3. Change the alternate side parking rules on certain streets in our community from two days to one day a week on each side.

The lack of parking has reached crisis proportions in our community and is having an ever-greater effect on our quality of life. Our community has spoken out loudly and clearly; now we will work to change the zoning law to require new buildings to provide at least one parking spot per apartment; to identify as many more additional parking spots in our community as possible; and to ease alternate side parking rules where appropriate.

Assemblyman Dinowitz Makes Available Health Care Proxy Forms

National interest in the Terri Schiavo case has increased the demand for health care proxies. You can obtain a health care proxy form at my office located at 3107 Kingsbridge Avenue.

In New York State family members aren’t allowed to stop treatment when there isn’t a living will or a health care proxy. A health care proxy allows you to appoint a competent adult to make decisions about your medical treatment in the event that you can’t decide for yourself, including decisions to remove or provide life-sustaining treatment. Hospitals, doctors and other health care providers must follow your agent’s decisions as if they were your own. Appointing a health care agent is an important decision. Make sure you talk about it with your family and your doctor.

It is important for people to understand the distinction between health care proxies and living wills. The health care proxy is significantly different from the living will in that it empowers another person to make health care decisions if the patient cannot do so herself. The living will, on the other hand, has no such provisions but enables a person to express her own choices regarding medical treatment. I urge people to utilize both a living will and a health care proxy.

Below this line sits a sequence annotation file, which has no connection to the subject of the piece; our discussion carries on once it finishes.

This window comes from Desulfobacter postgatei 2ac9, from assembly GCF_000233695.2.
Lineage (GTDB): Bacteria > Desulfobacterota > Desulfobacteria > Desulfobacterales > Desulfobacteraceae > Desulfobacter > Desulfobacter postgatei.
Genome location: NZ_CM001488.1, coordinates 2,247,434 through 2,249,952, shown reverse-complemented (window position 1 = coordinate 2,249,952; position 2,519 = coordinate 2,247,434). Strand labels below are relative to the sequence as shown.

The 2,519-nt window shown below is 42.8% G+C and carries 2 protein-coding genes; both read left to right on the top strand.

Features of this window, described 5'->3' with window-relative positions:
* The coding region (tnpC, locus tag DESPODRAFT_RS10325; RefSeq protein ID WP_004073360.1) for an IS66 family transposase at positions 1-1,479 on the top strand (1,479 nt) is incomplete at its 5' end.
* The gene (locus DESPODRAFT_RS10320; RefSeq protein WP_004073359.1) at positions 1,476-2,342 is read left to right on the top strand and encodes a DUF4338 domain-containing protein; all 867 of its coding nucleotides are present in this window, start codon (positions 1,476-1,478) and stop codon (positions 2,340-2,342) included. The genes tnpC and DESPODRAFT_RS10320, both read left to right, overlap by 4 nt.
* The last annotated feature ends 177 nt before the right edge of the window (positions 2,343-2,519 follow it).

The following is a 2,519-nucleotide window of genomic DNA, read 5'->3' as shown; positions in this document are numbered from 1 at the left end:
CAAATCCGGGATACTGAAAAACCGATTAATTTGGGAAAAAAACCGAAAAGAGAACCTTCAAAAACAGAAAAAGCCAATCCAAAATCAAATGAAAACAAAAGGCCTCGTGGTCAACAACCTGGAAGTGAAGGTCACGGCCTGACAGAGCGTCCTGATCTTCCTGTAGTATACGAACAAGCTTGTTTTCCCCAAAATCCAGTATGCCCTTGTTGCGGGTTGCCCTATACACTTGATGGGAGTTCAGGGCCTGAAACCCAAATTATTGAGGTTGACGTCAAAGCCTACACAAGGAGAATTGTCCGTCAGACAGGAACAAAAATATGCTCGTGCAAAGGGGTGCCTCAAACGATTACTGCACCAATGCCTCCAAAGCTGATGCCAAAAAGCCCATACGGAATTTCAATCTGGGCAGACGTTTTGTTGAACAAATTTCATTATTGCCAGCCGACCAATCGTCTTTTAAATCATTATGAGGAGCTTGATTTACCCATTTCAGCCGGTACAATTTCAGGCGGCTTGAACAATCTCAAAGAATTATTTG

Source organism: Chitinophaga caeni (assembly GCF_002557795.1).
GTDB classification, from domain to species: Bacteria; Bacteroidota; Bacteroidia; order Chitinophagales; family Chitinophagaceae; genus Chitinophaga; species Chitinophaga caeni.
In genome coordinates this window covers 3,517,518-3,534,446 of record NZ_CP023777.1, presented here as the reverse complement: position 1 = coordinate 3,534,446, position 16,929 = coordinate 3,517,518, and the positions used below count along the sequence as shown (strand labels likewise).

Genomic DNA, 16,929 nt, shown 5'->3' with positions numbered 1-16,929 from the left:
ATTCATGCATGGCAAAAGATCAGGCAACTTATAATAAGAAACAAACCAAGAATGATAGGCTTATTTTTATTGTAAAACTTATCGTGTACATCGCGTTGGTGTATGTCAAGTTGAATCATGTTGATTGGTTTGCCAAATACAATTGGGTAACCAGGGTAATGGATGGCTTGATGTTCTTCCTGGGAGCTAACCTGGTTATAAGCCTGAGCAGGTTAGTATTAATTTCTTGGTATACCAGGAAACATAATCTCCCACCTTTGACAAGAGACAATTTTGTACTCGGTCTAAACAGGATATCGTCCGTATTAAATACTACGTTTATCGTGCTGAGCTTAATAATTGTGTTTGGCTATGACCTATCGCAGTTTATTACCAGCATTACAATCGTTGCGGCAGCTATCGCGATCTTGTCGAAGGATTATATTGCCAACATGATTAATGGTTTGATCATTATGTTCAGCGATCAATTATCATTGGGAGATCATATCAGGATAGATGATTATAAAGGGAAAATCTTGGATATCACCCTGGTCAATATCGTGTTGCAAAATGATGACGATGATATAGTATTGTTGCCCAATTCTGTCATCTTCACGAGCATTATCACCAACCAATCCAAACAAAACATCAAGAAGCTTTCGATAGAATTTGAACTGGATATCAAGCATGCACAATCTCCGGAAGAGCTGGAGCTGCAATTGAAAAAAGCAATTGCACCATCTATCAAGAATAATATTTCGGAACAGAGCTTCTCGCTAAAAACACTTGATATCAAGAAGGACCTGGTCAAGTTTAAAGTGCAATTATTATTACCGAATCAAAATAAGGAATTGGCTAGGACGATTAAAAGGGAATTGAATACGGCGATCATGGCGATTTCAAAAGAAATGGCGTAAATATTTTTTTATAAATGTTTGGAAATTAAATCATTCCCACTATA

photo The children of PS 24 raised money for the programs of the Red Cross. Assemblyman Dinowitz greeted the children to praise their efforts. The students are shown holding a giant check representing the money that they raised.
photo Assemblyman Dinowitz, NYS Attorney General Eliot Spitzer, Brian O’Dwyer, and community leader Judith McGowan met recently at an event sponsored by New York Friends of Ireland.

Assemblyman Dinowitz secured funding for the Bronx Arts Ensemble to provide musical instruments for children in our local public schools. Here he is shown with Bronx Arts Ensemble Executive Director William Scribner, Principal Elizabeth Keith and young musicians from PS 94 in Norwood.

Free Notary Service

My office provides free notary service during our regular office hours, 10 a.m. to 4 p.m., Monday through Friday. Please bring two forms of identification; at least one with your photo and signature, if you would like your signature notarized.